Feeling hungry? Dash on over to the Mediterranean Café for a bowl of TLC.
There probably is a restaurant called the Mediterranean Café somewhere in the world, and maybe they actually serve a dish called TLC. In reality, I made it up as a way to highlight three evidence-based diets known for their health benefits. I’m referring to the DASH, the Mediterranean and the TLC.
Here’s a bite-size description of each.
A recent issue of US News and World Report shared the findings of a panel of health experts who analyzed 35 of the most popular diets in America. The diet rated “Best Overall” was the DASH diet. DASH, which stands for Dietary Approaches to Stop Hypertension, is a lifelong approach to healthy eating designed to help treat or prevent high blood pressure (hypertension). Developed in part by The National Heart, Lung, and Blood Institute, the plan consists of eating a combination of fruits, vegetables, whole grains, lean proteins, low-fat dairy plus nuts and seeds. These nutrient-rich foods contain generous amounts of magnesium, calcium and potassium known to reduce high blood pressure. Recent research also suggests the DASH diet supports heart health and helps prevent diabetes and some cancers.
Health experts also give high marks to the Mediterranean diet, a flavorful eating plan, rich in plants and olive oil and low in animal protein. This traditional style of eating, which originated in countries bordering the Mediterranean Sea, is a health rock star known for its abilities to prevent or manage chronic conditions including heart disease, diabetes and cancer. Fruits, veggies, whole grains, beans, nuts, legumes, olive oil and flavorful herbs and spices top the menu. Fish, seafood, poultry, eggs, cheese, yogurt and red wine are in the “In Moderation” section. Sweets and red meat are on the “Special Occasions Only” menu.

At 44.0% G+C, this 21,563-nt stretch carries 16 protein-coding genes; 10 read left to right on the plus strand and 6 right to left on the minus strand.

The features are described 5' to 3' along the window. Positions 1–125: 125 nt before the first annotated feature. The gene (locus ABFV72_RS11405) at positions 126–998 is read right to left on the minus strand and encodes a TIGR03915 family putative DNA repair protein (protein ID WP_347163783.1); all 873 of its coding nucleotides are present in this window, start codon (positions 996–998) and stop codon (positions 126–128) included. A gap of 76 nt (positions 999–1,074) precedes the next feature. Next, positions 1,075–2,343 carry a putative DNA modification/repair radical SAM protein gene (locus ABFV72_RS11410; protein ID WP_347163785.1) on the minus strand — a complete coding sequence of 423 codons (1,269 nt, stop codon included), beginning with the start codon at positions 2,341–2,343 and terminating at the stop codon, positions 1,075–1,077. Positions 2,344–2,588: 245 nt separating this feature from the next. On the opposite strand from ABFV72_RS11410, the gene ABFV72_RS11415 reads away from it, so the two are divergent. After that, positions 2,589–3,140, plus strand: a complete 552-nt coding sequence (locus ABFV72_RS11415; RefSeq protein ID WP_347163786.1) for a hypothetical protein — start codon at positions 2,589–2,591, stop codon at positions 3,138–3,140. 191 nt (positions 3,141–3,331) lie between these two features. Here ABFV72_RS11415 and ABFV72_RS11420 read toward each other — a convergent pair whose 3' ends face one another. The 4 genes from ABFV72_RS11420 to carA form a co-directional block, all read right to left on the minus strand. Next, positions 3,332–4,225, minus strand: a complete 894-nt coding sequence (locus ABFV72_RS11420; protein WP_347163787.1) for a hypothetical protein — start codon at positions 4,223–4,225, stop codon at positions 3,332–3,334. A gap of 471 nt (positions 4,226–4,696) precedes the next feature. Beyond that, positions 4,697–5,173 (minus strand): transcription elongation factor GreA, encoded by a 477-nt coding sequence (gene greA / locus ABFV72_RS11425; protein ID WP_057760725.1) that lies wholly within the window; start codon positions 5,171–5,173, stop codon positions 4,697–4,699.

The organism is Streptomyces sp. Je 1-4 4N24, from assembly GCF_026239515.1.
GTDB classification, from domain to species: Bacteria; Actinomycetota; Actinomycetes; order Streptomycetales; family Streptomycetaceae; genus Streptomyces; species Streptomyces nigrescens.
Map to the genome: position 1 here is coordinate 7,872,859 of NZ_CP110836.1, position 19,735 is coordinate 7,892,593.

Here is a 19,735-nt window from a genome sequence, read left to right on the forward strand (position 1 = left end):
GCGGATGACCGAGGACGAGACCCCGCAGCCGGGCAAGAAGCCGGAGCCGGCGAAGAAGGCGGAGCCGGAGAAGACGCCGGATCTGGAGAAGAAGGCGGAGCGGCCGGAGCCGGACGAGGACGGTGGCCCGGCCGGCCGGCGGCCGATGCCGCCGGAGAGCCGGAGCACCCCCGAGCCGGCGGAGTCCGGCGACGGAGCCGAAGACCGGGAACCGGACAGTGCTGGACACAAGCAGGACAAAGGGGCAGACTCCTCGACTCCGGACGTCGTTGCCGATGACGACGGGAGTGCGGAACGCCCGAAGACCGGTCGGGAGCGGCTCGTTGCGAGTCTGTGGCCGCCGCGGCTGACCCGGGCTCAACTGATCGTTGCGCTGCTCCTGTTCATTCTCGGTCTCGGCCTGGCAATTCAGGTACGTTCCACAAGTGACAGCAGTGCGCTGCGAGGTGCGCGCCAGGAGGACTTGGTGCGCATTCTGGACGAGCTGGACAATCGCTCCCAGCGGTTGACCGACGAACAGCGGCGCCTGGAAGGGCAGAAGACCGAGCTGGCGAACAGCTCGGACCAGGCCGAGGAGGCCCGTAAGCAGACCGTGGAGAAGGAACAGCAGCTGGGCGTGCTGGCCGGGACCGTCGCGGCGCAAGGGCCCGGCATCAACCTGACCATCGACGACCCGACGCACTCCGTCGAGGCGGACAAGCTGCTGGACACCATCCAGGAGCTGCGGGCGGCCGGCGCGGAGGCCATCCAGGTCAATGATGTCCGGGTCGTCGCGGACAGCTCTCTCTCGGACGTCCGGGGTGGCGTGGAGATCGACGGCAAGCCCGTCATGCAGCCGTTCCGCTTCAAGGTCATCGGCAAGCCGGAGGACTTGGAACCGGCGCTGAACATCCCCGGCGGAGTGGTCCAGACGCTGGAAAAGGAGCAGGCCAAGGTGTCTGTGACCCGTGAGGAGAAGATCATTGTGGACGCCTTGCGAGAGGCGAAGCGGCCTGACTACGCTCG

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Experts also like the TLC (Therapeutic Lifestyle Change) diet, which research shows can lower total cholesterol and LDL (bad cholesterol) levels. This lifestyle-change program — created by the National Institutes of Health’s National Cholesterol Education Program — teaches people how to lower their blood cholesterol and reduce risks for heart disease by eating healthy, well-balanced meals, exercising regularly, losing weight and not smoking.
The eating plan slashes intake of foods high in saturated fats and trans fats (processed and fried food, red meat, high fat dairy), and replaces them with moderate amounts of healthier fats (nuts, seeds, olive oil), which can lower your LDL (“bad”) cholesterol and raise your HDL (“good”) cholesterol. TLC is endorsed by the American Heart Association as a heart-healthy regimen.
To learn more about the ins and outs of these and other evidence-based diets, register for one of the nutrition-related class at the Sun Health Center for Health & Wellbeing, or schedule an individual consultation. Hungry for a healthier way of eating? Call us at 623-832-WELL (9355).
Tracy Garrett is a registered dietitian and certified diabetes educator at the Sun Health Center for Health & Wellbeing in Surprise.